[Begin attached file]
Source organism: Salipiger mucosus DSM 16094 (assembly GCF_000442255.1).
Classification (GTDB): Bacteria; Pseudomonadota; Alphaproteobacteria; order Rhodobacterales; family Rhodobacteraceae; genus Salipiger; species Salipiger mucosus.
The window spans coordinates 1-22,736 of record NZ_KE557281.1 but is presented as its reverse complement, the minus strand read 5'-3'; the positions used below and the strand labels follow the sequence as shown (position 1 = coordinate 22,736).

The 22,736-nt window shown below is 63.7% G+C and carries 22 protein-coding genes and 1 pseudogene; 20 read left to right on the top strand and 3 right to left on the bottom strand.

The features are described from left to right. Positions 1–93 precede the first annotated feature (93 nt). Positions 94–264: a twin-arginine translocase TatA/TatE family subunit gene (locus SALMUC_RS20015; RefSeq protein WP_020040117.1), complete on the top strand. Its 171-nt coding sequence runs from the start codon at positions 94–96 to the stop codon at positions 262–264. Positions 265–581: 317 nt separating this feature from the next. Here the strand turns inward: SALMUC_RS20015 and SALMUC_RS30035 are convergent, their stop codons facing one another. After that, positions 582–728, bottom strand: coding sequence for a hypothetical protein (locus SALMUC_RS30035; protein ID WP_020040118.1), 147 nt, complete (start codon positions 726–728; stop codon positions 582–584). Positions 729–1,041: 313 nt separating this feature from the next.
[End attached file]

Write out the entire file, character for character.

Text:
Source organism: Salipiger mucosus DSM 16094 (assembly GCF_000442255.1).
Classification (GTDB): Bacteria; Pseudomonadota; Alphaproteobacteria; order Rhodobacterales; family Rhodobacteraceae; genus Salipiger; species Salipiger mucosus.
The window spans coordinates 1-22,736 of record NZ_KE557281.1 but is presented as its reverse complement, the minus strand read 5'-3'; the positions used below and the strand labels follow the sequence as shown (position 1 = coordinate 22,736).

The 22,736-nt window shown below is 63.7% G+C and carries 22 protein-coding genes and 1 pseudogene; 20 read left to right on the top strand and 3 right to left on the bottom strand.

The features are described from left to right. Positions 1–93 precede the first annotated feature (93 nt). Positions 94–264: a twin-arginine translocase TatA/TatE family subunit gene (locus SALMUC_RS20015; RefSeq protein WP_020040117.1), complete on the top strand. Its 171-nt coding sequence runs from the start codon at positions 94–96 to the stop codon at positions 262–264. Positions 265–581: 317 nt separating this feature from the next. Here the strand turns inward: SALMUC_RS20015 and SALMUC_RS30035 are convergent, their stop codons facing one another. After that, positions 582–728, bottom strand: coding sequence for a hypothetical protein (locus SALMUC_RS30035; protein ID WP_020040118.1), 147 nt, complete (start codon positions 726–728; stop codon positions 582–584). Positions 729–1,041: 313 nt separating this feature from the next.